There are issues some Saints believe are fully resolved which, upon closer study, turn out to be much less clear. I’m quite comfortable with investigating claims, history and doctrine even when it creates long periods of uncertainty while I research the topic. I’ve spent years following the trail on some issues before reaching a conclusion.
I’m converted to the restored Gospel. I have absolute confidence in Joseph Smith’s calling as a latter-day Prophet. His life is worth careful study. Even minute details are sometimes quite important. The available material for studying his life has greatly expanded in recent years, and is in the process of expanding further as The Joseph Smith Papers project continues.
Some Saints are anxiety ridden when something new is raised about the Prophet, the church’s history or doctrine which they thought was “settled.” But that is largely because they are insecure about the search into truth. I understand that and even sympathize with it. But I came into the faith as a convert, and therefore it required a search by me in the first place.
When I write about the conclusions I have reached the “audience” is not necessarily intended to include life-long members of the church who have a sedentary approach to their religion and who hope the church’s formal programs represent everything God wants them to know. I am pleased to leave them alone. They aren’t interested in the search, don’t care to learn anything new, and have little in common with the religion I believe. I do not write for them. To the extent my writing causes alarm for them, I understand. But I’m really not trying to tell them anything.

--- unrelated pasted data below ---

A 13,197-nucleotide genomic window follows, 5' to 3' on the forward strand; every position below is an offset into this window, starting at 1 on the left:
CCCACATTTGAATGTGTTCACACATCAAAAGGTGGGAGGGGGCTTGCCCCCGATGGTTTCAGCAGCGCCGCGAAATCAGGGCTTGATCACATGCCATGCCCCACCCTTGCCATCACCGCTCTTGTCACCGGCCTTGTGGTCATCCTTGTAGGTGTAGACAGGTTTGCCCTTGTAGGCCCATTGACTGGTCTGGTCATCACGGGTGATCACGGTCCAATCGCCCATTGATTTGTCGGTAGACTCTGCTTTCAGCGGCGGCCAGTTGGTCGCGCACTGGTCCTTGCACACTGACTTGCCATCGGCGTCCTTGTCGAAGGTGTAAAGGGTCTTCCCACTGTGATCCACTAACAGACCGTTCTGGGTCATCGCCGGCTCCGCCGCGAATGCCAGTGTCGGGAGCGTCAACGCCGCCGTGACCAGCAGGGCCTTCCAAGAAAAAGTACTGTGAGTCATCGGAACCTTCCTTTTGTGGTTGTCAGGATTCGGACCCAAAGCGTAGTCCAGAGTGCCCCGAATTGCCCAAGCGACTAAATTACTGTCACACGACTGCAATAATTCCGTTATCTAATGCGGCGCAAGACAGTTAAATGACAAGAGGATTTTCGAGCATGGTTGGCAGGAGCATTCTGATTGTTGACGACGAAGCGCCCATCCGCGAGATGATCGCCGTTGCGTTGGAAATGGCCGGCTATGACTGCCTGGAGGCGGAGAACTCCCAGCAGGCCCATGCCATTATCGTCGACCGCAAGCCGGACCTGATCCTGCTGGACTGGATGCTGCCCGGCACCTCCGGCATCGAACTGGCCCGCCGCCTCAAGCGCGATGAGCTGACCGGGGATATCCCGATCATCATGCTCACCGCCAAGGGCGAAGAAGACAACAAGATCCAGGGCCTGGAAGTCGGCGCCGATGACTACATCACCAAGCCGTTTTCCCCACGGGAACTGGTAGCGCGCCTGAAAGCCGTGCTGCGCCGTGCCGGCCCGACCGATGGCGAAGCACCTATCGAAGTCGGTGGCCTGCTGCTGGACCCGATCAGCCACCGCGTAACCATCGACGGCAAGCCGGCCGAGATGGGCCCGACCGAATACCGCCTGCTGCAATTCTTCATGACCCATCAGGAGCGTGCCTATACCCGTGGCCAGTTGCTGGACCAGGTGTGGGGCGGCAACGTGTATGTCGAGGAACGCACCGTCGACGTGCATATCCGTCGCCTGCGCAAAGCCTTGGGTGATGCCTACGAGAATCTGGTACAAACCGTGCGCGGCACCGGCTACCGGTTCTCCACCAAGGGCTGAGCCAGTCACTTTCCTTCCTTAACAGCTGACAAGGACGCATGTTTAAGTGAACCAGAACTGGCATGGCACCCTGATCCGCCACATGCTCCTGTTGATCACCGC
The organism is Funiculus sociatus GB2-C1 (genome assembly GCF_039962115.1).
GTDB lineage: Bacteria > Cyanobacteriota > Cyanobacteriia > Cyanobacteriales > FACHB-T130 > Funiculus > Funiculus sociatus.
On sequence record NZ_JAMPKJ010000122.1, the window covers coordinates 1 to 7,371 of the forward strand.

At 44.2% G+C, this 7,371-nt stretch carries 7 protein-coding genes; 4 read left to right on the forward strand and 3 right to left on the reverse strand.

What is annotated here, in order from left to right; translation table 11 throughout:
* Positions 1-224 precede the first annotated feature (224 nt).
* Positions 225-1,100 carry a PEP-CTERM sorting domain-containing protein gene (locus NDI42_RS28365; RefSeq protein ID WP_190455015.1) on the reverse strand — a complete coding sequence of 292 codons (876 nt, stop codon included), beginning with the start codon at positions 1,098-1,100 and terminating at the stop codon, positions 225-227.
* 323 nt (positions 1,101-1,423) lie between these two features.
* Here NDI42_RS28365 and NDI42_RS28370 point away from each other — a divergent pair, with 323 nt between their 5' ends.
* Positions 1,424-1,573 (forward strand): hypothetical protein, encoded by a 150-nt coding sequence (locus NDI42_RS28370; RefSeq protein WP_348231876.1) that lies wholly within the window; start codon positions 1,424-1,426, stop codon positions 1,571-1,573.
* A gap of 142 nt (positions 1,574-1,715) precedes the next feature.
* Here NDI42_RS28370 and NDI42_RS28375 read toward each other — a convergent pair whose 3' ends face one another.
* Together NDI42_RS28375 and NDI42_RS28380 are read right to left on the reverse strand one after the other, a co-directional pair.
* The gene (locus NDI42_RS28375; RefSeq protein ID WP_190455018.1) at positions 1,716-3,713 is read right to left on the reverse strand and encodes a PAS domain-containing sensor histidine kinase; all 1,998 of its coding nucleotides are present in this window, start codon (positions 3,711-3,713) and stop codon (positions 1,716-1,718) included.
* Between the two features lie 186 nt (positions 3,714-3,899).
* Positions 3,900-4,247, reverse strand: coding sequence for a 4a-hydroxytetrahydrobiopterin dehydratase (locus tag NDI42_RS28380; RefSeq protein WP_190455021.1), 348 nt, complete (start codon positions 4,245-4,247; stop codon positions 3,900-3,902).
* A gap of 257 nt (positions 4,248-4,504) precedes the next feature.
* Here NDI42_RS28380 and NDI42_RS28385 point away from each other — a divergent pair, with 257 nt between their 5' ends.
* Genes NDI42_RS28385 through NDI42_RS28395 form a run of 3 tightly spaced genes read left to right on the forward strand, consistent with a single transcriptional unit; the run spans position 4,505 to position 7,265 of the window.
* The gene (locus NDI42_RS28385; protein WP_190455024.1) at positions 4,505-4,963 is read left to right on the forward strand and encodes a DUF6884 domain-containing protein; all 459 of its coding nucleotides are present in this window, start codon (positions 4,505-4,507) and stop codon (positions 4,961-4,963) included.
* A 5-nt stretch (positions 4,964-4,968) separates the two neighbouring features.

Those who believe the faith, want to explore its depths, and enjoy reading the thoughts of similarly motivated Saints are the only people who should have any interest in what I write.
Mormonism was (originally) intended to include “all truth.” But the available information in 1844 has now transformed. It is transforming now almost daily. But not by sampling opinions– that is completely worthless to the search for truth. It is instead through uncovering history, studying the past and opening the heavens.
The church was intended to be a repository of truth. That does not require wealth, political influence, property or numbers. Truth is alien here and will not be rewarded in this world. When the world welcomes “Mormonism” then you can know compromises have been made to enable it to become popular. The Book of Mormon sounds an alarm on that topic. It is one of the great sources of truth. And it exposes the modern world, and ourselves, to relentless criticism and warning. However comfortable others may become with their faith, I find it serves best as an alarm, warning me of the perils of life in this fallen sphere.